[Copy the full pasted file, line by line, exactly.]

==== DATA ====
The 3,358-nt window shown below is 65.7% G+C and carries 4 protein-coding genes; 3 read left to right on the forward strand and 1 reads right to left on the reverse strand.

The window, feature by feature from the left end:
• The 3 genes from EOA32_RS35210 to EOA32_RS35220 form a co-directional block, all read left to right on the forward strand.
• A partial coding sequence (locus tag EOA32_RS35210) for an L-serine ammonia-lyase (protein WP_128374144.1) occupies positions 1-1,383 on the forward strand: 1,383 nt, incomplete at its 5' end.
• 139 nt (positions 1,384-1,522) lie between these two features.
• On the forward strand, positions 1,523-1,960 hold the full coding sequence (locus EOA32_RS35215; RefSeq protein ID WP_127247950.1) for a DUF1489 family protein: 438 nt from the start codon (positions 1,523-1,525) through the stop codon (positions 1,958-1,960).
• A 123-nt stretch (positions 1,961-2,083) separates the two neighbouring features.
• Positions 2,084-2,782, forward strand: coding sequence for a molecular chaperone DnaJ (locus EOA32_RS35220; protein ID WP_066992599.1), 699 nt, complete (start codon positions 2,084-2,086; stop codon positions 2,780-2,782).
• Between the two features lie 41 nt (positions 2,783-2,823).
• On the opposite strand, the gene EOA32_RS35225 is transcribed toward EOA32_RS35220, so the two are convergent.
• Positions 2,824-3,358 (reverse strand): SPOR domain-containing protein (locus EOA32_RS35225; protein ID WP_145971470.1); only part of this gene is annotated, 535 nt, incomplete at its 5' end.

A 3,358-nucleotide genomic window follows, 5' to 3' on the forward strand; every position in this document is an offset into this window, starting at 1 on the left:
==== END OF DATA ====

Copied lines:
The 3,358-nt window shown below is 65.7% G+C and carries 4 protein-coding genes; 3 read left to right on the forward strand and 1 reads right to left on the reverse strand.

The window, feature by feature from the left end:
• The 3 genes from EOA32_RS35210 to EOA32_RS35220 form a co-directional block, all read left to right on the forward strand.
• A partial coding sequence (locus tag EOA32_RS35210) for an L-serine ammonia-lyase (protein WP_128374144.1) occupies positions 1-1,383 on the forward strand: 1,383 nt, incomplete at its 5' end.
• 139 nt (positions 1,384-1,522) lie between these two features.
• On the forward strand, positions 1,523-1,960 hold the full coding sequence (locus EOA32_RS35215; RefSeq protein ID WP_127247950.1) for a DUF1489 family protein: 438 nt from the start codon (positions 1,523-1,525) through the stop codon (positions 1,958-1,960).
• A 123-nt stretch (positions 1,961-2,083) separates the two neighbouring features.
• Positions 2,084-2,782, forward strand: coding sequence for a molecular chaperone DnaJ (locus EOA32_RS35220; protein ID WP_066992599.1), 699 nt, complete (start codon positions 2,084-2,086; stop codon positions 2,780-2,782).
• Between the two features lie 41 nt (positions 2,783-2,823).
• On the opposite strand, the gene EOA32_RS35225 is transcribed toward EOA32_RS35220, so the two are convergent.
• Positions 2,824-3,358 (reverse strand): SPOR domain-containing protein (locus EOA32_RS35225; protein ID WP_145971470.1); only part of this gene is annotated, 535 nt, incomplete at its 5' end.

A 3,358-nucleotide genomic window follows, 5' to 3' on the forward strand; every position in this document is an offset into this window, starting at 1 on the left: